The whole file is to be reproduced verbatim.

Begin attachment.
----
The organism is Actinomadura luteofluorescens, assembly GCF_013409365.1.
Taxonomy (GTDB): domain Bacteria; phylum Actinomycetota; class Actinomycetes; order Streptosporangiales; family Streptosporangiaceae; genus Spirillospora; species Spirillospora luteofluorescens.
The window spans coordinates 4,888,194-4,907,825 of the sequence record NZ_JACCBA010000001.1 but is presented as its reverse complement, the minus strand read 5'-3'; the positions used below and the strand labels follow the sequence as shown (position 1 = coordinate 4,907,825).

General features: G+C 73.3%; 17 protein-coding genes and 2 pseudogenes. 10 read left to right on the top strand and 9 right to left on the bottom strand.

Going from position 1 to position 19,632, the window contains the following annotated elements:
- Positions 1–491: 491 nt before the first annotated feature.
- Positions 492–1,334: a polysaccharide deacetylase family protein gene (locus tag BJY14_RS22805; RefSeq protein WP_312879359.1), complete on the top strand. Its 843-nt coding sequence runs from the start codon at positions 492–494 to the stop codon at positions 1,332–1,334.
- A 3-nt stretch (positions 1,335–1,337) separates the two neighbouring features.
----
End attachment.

The organism is Actinomadura luteofluorescens, assembly GCF_013409365.1.
Taxonomy (GTDB): domain Bacteria; phylum Actinomycetota; class Actinomycetes; order Streptosporangiales; family Streptosporangiaceae; genus Spirillospora; species Spirillospora luteofluorescens.
The window spans coordinates 4,888,194-4,907,825 of the sequence record NZ_JACCBA010000001.1 but is presented as its reverse complement, the minus strand read 5'-3'; the positions used below and the strand labels follow the sequence as shown (position 1 = coordinate 4,907,825).

General features: G+C 73.3%; 17 protein-coding genes and 2 pseudogenes. 10 read left to right on the top strand and 9 right to left on the bottom strand.

Going from position 1 to position 19,632, the window contains the following annotated elements:
- Positions 1–491: 491 nt before the first annotated feature.
- Positions 492–1,334: a polysaccharide deacetylase family protein gene (locus tag BJY14_RS22805; RefSeq protein WP_312879359.1), complete on the top strand. Its 843-nt coding sequence runs from the start codon at positions 492–494 to the stop codon at positions 1,332–1,334.
- A 3-nt stretch (positions 1,335–1,337) separates the two neighbouring features.